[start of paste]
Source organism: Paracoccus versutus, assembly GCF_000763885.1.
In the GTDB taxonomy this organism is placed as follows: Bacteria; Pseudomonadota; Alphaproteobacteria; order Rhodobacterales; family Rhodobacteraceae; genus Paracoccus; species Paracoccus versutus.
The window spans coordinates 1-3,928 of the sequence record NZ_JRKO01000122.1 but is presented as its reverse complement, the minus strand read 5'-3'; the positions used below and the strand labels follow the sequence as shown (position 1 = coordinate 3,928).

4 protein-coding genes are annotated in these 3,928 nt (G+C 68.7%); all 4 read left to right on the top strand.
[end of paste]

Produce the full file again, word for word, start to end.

Source organism: Paracoccus versutus, assembly GCF_000763885.1.
In the GTDB taxonomy this organism is placed as follows: Bacteria; Pseudomonadota; Alphaproteobacteria; order Rhodobacterales; family Rhodobacteraceae; genus Paracoccus; species Paracoccus versutus.
The window spans coordinates 1-3,928 of the sequence record NZ_JRKO01000122.1 but is presented as its reverse complement, the minus strand read 5'-3'; the positions used below and the strand labels follow the sequence as shown (position 1 = coordinate 3,928).

4 protein-coding genes are annotated in these 3,928 nt (G+C 68.7%); all 4 read left to right on the top strand.